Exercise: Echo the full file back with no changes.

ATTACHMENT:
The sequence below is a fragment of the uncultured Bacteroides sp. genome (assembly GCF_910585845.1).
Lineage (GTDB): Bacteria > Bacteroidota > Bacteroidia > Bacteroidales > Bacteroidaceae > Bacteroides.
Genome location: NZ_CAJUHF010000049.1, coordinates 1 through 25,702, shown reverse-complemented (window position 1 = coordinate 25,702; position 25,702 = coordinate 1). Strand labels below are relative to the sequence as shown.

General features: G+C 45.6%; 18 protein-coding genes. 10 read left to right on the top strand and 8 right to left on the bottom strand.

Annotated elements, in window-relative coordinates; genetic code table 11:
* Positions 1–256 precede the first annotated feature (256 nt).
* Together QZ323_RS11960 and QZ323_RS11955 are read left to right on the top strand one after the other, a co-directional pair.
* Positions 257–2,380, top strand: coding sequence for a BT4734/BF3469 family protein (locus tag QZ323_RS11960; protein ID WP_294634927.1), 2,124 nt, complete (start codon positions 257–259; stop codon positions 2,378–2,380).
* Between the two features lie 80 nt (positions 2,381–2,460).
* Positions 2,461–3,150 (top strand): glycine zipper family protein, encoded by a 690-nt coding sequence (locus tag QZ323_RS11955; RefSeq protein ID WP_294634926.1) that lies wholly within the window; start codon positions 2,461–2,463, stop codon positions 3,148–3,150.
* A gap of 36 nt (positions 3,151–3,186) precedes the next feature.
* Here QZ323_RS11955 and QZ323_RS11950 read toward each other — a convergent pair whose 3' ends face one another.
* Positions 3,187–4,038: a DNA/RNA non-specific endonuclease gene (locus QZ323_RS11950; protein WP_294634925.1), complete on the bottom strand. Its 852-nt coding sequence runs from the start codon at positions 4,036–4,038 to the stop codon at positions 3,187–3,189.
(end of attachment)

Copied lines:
The sequence below is a fragment of the uncultured Bacteroides sp. genome (assembly GCF_910585845.1).
Lineage (GTDB): Bacteria > Bacteroidota > Bacteroidia > Bacteroidales > Bacteroidaceae > Bacteroides.
Genome location: NZ_CAJUHF010000049.1, coordinates 1 through 25,702, shown reverse-complemented (window position 1 = coordinate 25,702; position 25,702 = coordinate 1). Strand labels below are relative to the sequence as shown.

General features: G+C 45.6%; 18 protein-coding genes. 10 read left to right on the top strand and 8 right to left on the bottom strand.

Annotated elements, in window-relative coordinates; genetic code table 11:
* Positions 1–256 precede the first annotated feature (256 nt).
* Together QZ323_RS11960 and QZ323_RS11955 are read left to right on the top strand one after the other, a co-directional pair.
* Positions 257–2,380, top strand: coding sequence for a BT4734/BF3469 family protein (locus tag QZ323_RS11960; protein ID WP_294634927.1), 2,124 nt, complete (start codon positions 257–259; stop codon positions 2,378–2,380).
* Between the two features lie 80 nt (positions 2,381–2,460).
* Positions 2,461–3,150 (top strand): glycine zipper family protein, encoded by a 690-nt coding sequence (locus tag QZ323_RS11955; RefSeq protein ID WP_294634926.1) that lies wholly within the window; start codon positions 2,461–2,463, stop codon positions 3,148–3,150.
* A gap of 36 nt (positions 3,151–3,186) precedes the next feature.
* Here QZ323_RS11955 and QZ323_RS11950 read toward each other — a convergent pair whose 3' ends face one another.
* Positions 3,187–4,038: a DNA/RNA non-specific endonuclease gene (locus QZ323_RS11950; protein WP_294634925.1), complete on the bottom strand. Its 852-nt coding sequence runs from the start codon at positions 4,036–4,038 to the stop codon at positions 3,187–3,189.